Death Valley made national news on Sunday as it recorded a preliminary high temperature of 130°F. This is the hottest temperature recorded across the globe since 1931 and the hottest in the U.S. since 1913. This is also the highest temperature ever recorded on Earth in the month of August. Just about the entire country west of the Great Continental Divide is experiencing extreme heat as well. Many areas have recorded 100°-110°+ temperatures since Sunday including triple digit temperatures recorded as far north as Washington state and parts of southern Montana. This excessive heat is the result of a large high pressure system in the upper levels of our atmosphere. While this system brings extreme heat out to the west, it is also responsible for several days of dry, sunny conditions here in the Stateline.
This high pressure system aloft has created a large ridge, or an arching shape, in the jet stream over the northwest U.S. Air underneath this ridge compresses and warms causing rapid heating down at the surface. A large trough, or dip, in the jet stream is parked over the Mid-Atlantic leaving the upper Midwest centered right in between the two. In this part of the jet stream on the east side of a ridge and west side of a trough, wind tends to rapidly decelerate and wind particles converge. As they do, air is driven down toward the surface and creates a high pressure system at the surface. High pressure systems tend to bring stable, dry air to an area which limits the development of rainfall and cloud cover. In this case, a very strong, large system of high pressure has developed in the central Plains and is making its way into the Midwest. It will center itself over the Stateline while it continues to push east bringing lots of sunshine and virtually no rain chances through Friday.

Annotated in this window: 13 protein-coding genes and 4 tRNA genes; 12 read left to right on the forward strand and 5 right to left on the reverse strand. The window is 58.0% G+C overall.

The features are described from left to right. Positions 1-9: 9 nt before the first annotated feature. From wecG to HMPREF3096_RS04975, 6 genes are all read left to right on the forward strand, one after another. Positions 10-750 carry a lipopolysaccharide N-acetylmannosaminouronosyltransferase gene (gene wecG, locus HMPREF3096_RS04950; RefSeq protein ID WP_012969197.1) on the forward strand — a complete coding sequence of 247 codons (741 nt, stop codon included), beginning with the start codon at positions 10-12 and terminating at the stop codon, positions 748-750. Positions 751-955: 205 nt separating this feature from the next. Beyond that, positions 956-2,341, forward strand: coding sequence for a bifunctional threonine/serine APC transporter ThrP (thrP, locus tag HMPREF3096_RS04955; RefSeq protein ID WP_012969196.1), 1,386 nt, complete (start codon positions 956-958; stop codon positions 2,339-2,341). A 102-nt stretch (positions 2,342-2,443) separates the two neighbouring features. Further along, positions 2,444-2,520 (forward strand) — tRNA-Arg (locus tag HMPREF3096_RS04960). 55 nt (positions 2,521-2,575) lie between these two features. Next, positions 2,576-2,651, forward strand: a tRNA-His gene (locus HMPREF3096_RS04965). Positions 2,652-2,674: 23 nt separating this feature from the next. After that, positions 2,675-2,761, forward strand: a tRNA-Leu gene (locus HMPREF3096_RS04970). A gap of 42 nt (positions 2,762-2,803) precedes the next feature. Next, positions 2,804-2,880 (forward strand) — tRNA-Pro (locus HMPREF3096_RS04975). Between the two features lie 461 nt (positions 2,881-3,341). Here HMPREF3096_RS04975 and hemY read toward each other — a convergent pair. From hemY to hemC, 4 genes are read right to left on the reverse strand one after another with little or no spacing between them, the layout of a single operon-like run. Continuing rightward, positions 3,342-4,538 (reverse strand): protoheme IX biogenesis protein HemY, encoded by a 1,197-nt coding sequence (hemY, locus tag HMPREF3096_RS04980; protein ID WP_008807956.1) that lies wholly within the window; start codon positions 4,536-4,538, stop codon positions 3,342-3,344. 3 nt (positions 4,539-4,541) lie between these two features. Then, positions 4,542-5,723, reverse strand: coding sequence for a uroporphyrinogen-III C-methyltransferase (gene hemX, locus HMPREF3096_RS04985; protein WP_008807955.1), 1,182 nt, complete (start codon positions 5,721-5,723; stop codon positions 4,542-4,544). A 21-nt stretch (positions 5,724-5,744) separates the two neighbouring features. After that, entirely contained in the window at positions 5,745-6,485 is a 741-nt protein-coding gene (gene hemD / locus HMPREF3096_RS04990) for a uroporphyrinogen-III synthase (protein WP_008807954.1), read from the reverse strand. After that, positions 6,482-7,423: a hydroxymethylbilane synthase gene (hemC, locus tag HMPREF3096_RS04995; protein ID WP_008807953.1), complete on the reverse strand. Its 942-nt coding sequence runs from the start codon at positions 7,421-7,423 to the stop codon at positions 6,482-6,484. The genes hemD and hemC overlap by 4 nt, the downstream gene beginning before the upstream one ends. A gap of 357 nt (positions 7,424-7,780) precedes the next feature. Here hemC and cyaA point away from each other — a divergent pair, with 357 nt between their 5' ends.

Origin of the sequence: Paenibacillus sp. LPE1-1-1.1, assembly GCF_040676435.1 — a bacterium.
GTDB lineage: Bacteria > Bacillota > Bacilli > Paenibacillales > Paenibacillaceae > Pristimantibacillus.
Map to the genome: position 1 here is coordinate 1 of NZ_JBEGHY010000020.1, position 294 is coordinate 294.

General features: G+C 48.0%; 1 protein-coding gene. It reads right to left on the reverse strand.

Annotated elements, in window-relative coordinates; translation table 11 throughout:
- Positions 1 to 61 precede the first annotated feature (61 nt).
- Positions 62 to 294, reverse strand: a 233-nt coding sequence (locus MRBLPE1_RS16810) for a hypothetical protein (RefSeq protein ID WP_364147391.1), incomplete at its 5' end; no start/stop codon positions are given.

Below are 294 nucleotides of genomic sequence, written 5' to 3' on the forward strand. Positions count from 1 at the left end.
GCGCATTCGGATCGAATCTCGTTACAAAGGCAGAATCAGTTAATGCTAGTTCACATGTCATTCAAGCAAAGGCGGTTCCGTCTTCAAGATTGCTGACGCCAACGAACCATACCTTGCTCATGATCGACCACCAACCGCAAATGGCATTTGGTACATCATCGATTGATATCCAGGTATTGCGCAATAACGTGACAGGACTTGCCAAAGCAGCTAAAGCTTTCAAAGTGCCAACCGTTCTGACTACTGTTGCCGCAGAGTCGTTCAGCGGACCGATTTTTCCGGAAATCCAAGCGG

This isn’t the best news considering the Stateline is falling way behind in rainfall for the month. So far this August, through the 17th, Rockford has fallen 2.88” short of the normal month-to-date rainfall total of 2.60” having only received 0.52” so far. Since meteorological summer began on June 1st, Rockford is 3.88” shy of the normal amount of rainfall from June 1st through August 17th. A good-sized portion of the Stateline is under “abnormally dry conditions” per the National Climate Mitigation Center, though no droughts have been declared in Illinois as of Tuesday morning.